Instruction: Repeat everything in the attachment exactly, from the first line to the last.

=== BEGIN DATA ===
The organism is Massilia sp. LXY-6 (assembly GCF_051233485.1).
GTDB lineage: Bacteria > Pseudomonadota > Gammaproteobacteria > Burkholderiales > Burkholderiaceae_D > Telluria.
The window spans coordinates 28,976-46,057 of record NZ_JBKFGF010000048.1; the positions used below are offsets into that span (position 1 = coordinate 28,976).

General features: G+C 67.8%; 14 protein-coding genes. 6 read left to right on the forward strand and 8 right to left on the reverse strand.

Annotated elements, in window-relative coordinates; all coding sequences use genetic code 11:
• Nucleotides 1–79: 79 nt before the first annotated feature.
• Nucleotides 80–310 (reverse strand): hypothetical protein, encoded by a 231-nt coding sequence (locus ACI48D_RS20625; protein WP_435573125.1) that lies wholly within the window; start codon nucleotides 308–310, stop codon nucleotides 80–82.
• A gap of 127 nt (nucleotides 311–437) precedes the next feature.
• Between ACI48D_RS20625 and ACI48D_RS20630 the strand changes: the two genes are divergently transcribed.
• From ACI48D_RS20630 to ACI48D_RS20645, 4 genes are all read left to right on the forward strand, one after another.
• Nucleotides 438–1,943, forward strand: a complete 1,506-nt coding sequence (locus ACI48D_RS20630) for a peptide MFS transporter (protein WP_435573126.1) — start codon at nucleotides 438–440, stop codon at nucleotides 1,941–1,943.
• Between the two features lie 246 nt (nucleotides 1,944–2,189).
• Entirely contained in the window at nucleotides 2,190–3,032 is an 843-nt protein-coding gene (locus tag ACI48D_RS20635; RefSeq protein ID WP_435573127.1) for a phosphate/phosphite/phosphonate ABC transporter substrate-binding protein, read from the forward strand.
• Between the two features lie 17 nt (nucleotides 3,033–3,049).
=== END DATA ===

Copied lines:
The organism is Massilia sp. LXY-6 (assembly GCF_051233485.1).
GTDB lineage: Bacteria > Pseudomonadota > Gammaproteobacteria > Burkholderiales > Burkholderiaceae_D > Telluria.
The window spans coordinates 28,976-46,057 of record NZ_JBKFGF010000048.1; the positions used below are offsets into that span (position 1 = coordinate 28,976).

General features: G+C 67.8%; 14 protein-coding genes. 6 read left to right on the forward strand and 8 right to left on the reverse strand.

Annotated elements, in window-relative coordinates; all coding sequences use genetic code 11:
• Nucleotides 1–79: 79 nt before the first annotated feature.
• Nucleotides 80–310 (reverse strand): hypothetical protein, encoded by a 231-nt coding sequence (locus ACI48D_RS20625; protein WP_435573125.1) that lies wholly within the window; start codon nucleotides 308–310, stop codon nucleotides 80–82.
• A gap of 127 nt (nucleotides 311–437) precedes the next feature.
• Between ACI48D_RS20625 and ACI48D_RS20630 the strand changes: the two genes are divergently transcribed.
• From ACI48D_RS20630 to ACI48D_RS20645, 4 genes are all read left to right on the forward strand, one after another.
• Nucleotides 438–1,943, forward strand: a complete 1,506-nt coding sequence (locus ACI48D_RS20630) for a peptide MFS transporter (protein WP_435573126.1) — start codon at nucleotides 438–440, stop codon at nucleotides 1,941–1,943.
• Between the two features lie 246 nt (nucleotides 1,944–2,189).
• Entirely contained in the window at nucleotides 2,190–3,032 is an 843-nt protein-coding gene (locus tag ACI48D_RS20635; RefSeq protein ID WP_435573127.1) for a phosphate/phosphite/phosphonate ABC transporter substrate-binding protein, read from the forward strand.
• Between the two features lie 17 nt (nucleotides 3,033–3,049).